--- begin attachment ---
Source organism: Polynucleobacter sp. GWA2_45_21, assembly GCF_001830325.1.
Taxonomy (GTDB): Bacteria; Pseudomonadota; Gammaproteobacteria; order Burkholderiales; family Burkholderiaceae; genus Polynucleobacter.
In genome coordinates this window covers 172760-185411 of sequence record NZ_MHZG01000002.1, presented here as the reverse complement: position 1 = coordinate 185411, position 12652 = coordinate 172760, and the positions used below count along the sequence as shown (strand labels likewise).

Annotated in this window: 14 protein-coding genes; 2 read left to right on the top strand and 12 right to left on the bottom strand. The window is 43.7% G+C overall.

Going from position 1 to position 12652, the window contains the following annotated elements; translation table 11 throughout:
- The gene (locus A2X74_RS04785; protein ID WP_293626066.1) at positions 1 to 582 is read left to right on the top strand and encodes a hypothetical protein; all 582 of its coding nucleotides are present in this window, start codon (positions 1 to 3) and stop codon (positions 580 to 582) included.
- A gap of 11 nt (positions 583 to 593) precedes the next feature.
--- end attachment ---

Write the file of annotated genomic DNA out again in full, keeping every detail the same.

Source organism: Polynucleobacter sp. GWA2_45_21, assembly GCF_001830325.1.
Taxonomy (GTDB): Bacteria; Pseudomonadota; Gammaproteobacteria; order Burkholderiales; family Burkholderiaceae; genus Polynucleobacter.
In genome coordinates this window covers 172760-185411 of sequence record NZ_MHZG01000002.1, presented here as the reverse complement: position 1 = coordinate 185411, position 12652 = coordinate 172760, and the positions used below count along the sequence as shown (strand labels likewise).

Annotated in this window: 14 protein-coding genes; 2 read left to right on the top strand and 12 right to left on the bottom strand. The window is 43.7% G+C overall.

Going from position 1 to position 12652, the window contains the following annotated elements; translation table 11 throughout:
- The gene (locus A2X74_RS04785; protein ID WP_293626066.1) at positions 1 to 582 is read left to right on the top strand and encodes a hypothetical protein; all 582 of its coding nucleotides are present in this window, start codon (positions 1 to 3) and stop codon (positions 580 to 582) included.
- A gap of 11 nt (positions 583 to 593) precedes the next feature.